Body Image and Eating Disorders in Communities of Color

Throughout the years, eating disorders have been portrayed in media as if it’s only a problem that affects heterosexual, young, white females, but in reality, eating disorders have no boundaries and can affect people from any ethnicity, culture, or gender.

And even when we don’t want to accept it, we have more cases of eating disorders in our communities of color than we think.

Eating disorders are viewed and treated differently depending on the culture where the affected one comes from; in the case of communities of color, we have a very deep connection with food, sometimes even turning it into a love language. This connection makes it difficult sometimes for the affected ones to get the correct treatment and support from their loved ones.

Knowing this, How can we help ourselves or our loved ones who might be struggling with body image or eating disorders?

In this episode, Dr. Carmen Román interviews Dr. Ghynecee Temple, who will tell us in a very insightful way, why the cases of eating disorders in people of color are not portrayed in media as much, how trauma and eating disorders are linked, and what we can do to help other who are suffering from an eating disorder.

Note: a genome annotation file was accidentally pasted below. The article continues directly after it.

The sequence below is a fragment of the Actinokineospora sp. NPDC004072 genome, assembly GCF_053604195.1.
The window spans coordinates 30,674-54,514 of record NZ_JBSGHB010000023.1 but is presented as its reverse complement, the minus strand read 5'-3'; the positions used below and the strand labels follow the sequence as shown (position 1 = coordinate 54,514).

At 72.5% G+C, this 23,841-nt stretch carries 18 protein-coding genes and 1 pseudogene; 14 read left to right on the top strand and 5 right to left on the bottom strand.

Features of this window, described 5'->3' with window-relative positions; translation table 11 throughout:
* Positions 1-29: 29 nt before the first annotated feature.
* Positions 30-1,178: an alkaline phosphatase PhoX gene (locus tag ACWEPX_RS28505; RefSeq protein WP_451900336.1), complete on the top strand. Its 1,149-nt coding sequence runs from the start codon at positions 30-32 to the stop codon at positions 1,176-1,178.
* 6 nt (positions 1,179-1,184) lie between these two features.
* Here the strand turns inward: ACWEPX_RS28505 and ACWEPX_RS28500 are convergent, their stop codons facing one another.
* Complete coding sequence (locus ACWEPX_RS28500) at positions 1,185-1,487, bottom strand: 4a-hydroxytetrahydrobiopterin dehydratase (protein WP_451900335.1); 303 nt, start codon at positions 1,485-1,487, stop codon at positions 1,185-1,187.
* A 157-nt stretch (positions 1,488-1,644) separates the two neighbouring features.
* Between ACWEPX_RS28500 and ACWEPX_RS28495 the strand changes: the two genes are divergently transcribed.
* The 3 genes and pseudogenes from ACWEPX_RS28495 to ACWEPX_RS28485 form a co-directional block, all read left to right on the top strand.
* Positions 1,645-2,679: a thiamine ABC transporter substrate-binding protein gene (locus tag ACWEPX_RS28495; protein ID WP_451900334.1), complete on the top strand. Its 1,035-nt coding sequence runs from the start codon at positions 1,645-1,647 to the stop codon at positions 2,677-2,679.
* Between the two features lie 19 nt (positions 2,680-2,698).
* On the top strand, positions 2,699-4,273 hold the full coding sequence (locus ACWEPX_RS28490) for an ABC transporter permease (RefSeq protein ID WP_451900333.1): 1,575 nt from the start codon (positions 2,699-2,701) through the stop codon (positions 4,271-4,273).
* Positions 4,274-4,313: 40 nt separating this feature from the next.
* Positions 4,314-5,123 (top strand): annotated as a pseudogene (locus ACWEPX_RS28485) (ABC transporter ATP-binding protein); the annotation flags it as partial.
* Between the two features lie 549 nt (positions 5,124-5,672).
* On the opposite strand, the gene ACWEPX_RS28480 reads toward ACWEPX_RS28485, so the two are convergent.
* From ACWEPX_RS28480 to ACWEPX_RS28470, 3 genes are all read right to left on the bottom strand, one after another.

Dr. Ghynecee Temple is a licensed and practicing psychologist at the University of Delaware. Dr. Temple earned her doctorate in Counseling Psychology in 2018 from Washington State University. She has been in the field since 2013 and has extensive experience working with clients within higher education settings. She is particularly passionate about teaching others how to overcome adversity in order to live a healthier life. Recently, she and several colleagues were presented with the Bright Initiative Award (2019) at the University of Delaware for developing a program geared to improve access to mental health services for people of color. Dr. Temple is continuously looking for creative avenues to bring her passion for wellbeing to others and has recently launched a YouTube channel dedicated to discussing mental health and other various topics. She utilizes therapy, consultation, teaching, and outreach as her tools to help others.

What will you learn?

  • Where do eating disorders come from?
  • Are eating disorders more common in communities of color than we might think?
  • How each culture deals with eating disorders.
  • The attachment to food and different beliefs regarding it.
  • Trauma and how it’s related to eating disorders.
  • How to help ourselves and others


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